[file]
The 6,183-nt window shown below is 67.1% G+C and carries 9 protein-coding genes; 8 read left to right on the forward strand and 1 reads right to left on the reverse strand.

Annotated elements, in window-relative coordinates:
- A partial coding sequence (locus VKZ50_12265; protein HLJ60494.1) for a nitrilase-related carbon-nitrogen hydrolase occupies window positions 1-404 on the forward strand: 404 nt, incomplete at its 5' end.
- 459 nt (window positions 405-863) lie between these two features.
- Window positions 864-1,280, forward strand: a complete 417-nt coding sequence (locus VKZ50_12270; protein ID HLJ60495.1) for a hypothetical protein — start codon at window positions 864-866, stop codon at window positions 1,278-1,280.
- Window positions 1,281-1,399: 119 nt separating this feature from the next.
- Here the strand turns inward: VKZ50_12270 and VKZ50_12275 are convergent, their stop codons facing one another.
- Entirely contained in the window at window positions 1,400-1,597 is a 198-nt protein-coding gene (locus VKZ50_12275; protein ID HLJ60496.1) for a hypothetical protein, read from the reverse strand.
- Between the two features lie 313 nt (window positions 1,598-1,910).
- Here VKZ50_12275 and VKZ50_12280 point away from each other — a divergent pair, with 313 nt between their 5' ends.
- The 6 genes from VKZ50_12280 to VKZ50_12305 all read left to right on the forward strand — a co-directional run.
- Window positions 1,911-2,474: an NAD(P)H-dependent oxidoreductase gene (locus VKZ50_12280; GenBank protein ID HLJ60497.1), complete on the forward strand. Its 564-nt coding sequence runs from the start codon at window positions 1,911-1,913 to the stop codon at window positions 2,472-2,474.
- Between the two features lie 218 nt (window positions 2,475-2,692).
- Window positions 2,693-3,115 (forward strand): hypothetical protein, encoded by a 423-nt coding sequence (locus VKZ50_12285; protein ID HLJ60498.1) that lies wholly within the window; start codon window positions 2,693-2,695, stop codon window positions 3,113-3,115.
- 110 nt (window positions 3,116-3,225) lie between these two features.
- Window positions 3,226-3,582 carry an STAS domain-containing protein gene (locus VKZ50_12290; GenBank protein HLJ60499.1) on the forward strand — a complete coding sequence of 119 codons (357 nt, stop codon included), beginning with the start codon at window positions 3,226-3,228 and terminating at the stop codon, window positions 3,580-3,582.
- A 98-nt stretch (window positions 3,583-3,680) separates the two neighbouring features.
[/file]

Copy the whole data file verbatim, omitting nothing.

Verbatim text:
The 6,183-nt window shown below is 67.1% G+C and carries 9 protein-coding genes; 8 read left to right on the forward strand and 1 reads right to left on the reverse strand.

Annotated elements, in window-relative coordinates:
- A partial coding sequence (locus VKZ50_12265; protein HLJ60494.1) for a nitrilase-related carbon-nitrogen hydrolase occupies window positions 1-404 on the forward strand: 404 nt, incomplete at its 5' end.
- 459 nt (window positions 405-863) lie between these two features.
- Window positions 864-1,280, forward strand: a complete 417-nt coding sequence (locus VKZ50_12270; protein ID HLJ60495.1) for a hypothetical protein — start codon at window positions 864-866, stop codon at window positions 1,278-1,280.
- Window positions 1,281-1,399: 119 nt separating this feature from the next.
- Here the strand turns inward: VKZ50_12270 and VKZ50_12275 are convergent, their stop codons facing one another.
- Entirely contained in the window at window positions 1,400-1,597 is a 198-nt protein-coding gene (locus VKZ50_12275; protein ID HLJ60496.1) for a hypothetical protein, read from the reverse strand.
- Between the two features lie 313 nt (window positions 1,598-1,910).
- Here VKZ50_12275 and VKZ50_12280 point away from each other — a divergent pair, with 313 nt between their 5' ends.
- The 6 genes from VKZ50_12280 to VKZ50_12305 all read left to right on the forward strand — a co-directional run.
- Window positions 1,911-2,474: an NAD(P)H-dependent oxidoreductase gene (locus VKZ50_12280; GenBank protein ID HLJ60497.1), complete on the forward strand. Its 564-nt coding sequence runs from the start codon at window positions 1,911-1,913 to the stop codon at window positions 2,472-2,474.
- Between the two features lie 218 nt (window positions 2,475-2,692).
- Window positions 2,693-3,115 (forward strand): hypothetical protein, encoded by a 423-nt coding sequence (locus VKZ50_12285; protein ID HLJ60498.1) that lies wholly within the window; start codon window positions 2,693-2,695, stop codon window positions 3,113-3,115.
- 110 nt (window positions 3,116-3,225) lie between these two features.
- Window positions 3,226-3,582 carry an STAS domain-containing protein gene (locus VKZ50_12290; GenBank protein HLJ60499.1) on the forward strand — a complete coding sequence of 119 codons (357 nt, stop codon included), beginning with the start codon at window positions 3,226-3,228 and terminating at the stop codon, window positions 3,580-3,582.
- A 98-nt stretch (window positions 3,583-3,680) separates the two neighbouring features.